Market Mechanism 2

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This is in addition to the previous post on the market mechanism. Briefly, it’s the idea that competition erodes the value captured by the producer.

Barry Ritholtz asked Morgan Housel about what he wished he knew when he started. Housel responded, “One thing that sticks out is that good investing is not about being good at something but you have to find something that other people are bad at. The fact that you are good at modeling does not necessarily make a difference because a lot of people are good at that.”

This, said Fredrik DeBoer, is part of the myth of college. One way to avoid the squeeze of the market mechanism is to have a rare skill. In Housel’s words, to be good at something other people are bad at. People are compensated by what they know, proxied by a degree, then a graduate degree. More degrees more (proxied) competition.

Success is found, said Hamilton Helmer, in the durable. “If you do something better, the question is, ‘How can this be durable?’ There has to be something that prevents others from taking all of that away from you.” How can you avoid the market mechanism creating a commodity?

It probably will happen too. Rufus Peabody said about gambling: “I used to bet second halves in college and professional football. That used to drive my yearly earnings, it was an ATM machine basically. But the last three years I’ve basically broke even there and may not continue running the models because the inefficiencies that were there are no longer there.”

Profits attract competition, competition drives profits and prices down. The market mechanism is Santa for the consumer and saboteur to the producer.

There’s one way to avoid the market mechanism; attract less competition.

Movies, wine, investing, and sports all offer financial and psychic income. That’s a double dose of the market mechanism once someone sniffs out the potential rewards. A cooler choice might be digging pools.

What’s next to a cash register?

coffee lifestyle starbucks coffee shop
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Tyler Cowen is one of the most interesting and insightful thinkers sharing their wisdom today (and for the past decade-plus!). One of his ideas highlighted in our Twenty-Minute-Read on Cowen is to think of incentives and solving for the equilibrium.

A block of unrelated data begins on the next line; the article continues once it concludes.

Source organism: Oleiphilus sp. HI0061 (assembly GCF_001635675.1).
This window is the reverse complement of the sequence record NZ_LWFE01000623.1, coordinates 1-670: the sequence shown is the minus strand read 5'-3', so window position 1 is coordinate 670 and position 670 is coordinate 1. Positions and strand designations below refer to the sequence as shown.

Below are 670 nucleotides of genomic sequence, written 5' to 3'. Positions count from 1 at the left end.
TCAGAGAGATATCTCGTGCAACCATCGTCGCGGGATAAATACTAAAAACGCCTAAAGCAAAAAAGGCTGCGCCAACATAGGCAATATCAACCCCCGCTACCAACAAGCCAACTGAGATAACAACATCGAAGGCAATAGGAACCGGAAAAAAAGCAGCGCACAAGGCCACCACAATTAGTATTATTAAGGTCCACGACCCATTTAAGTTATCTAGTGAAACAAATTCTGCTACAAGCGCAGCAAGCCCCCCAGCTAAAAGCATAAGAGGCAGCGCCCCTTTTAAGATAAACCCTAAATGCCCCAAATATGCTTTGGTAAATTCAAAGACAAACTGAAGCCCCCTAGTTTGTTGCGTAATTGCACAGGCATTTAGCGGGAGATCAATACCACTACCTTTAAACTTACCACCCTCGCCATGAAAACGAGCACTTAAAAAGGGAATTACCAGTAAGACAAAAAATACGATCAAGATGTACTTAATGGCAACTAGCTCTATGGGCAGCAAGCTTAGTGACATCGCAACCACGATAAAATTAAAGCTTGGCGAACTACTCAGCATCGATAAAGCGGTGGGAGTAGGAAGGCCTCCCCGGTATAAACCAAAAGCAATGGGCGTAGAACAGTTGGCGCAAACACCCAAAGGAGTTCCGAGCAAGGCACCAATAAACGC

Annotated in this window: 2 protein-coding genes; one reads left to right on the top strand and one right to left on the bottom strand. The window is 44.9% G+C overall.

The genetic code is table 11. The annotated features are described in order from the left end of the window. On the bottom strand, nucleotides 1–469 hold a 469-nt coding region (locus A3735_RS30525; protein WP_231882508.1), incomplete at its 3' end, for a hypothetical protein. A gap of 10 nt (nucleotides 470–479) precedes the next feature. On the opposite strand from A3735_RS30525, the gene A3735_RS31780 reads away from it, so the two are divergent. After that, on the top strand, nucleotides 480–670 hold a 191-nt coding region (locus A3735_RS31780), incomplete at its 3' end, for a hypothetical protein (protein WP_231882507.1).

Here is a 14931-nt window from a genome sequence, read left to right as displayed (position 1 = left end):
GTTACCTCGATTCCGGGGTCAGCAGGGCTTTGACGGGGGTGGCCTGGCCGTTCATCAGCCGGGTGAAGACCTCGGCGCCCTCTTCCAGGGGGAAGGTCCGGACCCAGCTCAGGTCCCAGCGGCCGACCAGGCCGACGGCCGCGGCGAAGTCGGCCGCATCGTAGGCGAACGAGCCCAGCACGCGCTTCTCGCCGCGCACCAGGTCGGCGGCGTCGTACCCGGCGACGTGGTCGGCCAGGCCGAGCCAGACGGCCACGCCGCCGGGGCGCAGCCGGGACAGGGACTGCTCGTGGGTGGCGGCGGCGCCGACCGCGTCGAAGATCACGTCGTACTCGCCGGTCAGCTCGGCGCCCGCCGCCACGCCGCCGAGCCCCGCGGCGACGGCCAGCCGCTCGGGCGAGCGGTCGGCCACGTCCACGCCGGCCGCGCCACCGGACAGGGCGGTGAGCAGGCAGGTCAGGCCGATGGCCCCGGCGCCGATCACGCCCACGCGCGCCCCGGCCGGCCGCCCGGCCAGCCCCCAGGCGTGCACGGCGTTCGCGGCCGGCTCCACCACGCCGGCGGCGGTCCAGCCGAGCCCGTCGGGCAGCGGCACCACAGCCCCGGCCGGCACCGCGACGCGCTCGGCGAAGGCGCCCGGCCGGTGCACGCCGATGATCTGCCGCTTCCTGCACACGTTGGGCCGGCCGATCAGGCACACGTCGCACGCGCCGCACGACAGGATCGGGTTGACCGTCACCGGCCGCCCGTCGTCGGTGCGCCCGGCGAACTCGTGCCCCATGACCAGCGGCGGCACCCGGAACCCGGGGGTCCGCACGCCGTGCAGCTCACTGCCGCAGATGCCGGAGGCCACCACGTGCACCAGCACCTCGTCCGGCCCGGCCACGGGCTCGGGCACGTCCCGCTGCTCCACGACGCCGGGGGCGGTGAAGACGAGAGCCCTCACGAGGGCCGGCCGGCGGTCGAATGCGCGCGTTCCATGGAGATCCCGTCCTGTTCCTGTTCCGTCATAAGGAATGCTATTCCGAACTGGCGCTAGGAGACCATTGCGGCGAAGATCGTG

To think like an economist, like Tyler Cowen, we should consider how things work within a market. Tim Ferriss asks Cowen what advice he would put up on a billboard? Tyler responds in an interesting, and quite different way, from what many of Tim’s other guests suggest.

Normally, this question tends to lead to something inspirational or tactical, something grand or granular. There’s also a bit of personal signaling in the answers where after an hour or so of talking to Tim, guests want to step off on the right foot.

Cowen flips the question and wonders: what works on billboards. Casinos advertise on billboards. So do lawyers and radio stations. Auto dealers advertise on the radio, which you listen to in your car, and notice how nice a new car might be. Cowen doesn’t answer Ferriss because there’s not a connection between that medium and his message, and mediums matter.

The same effect came up in the college admissions scandal book, Unacceptable. After dropping off kids, “moms in workout gear might pop into a local coffee shop, where the area near the straws and napkins was blanketed with ads for test prep services and tutoring companies.” If a college tutor, guide, or private counselor wanted to find upper-middle-class clients where better than a coffee shop?

Markets are dangerous for entrepreneurs because they lead to competition. However, markets are instructive for economists, or people who want to think like them, because they lead to understanding. During his lunch with the FT, Cowen said that he looks for Ethiopian restaurants located near other Ethiopian restaurants because “competition works.”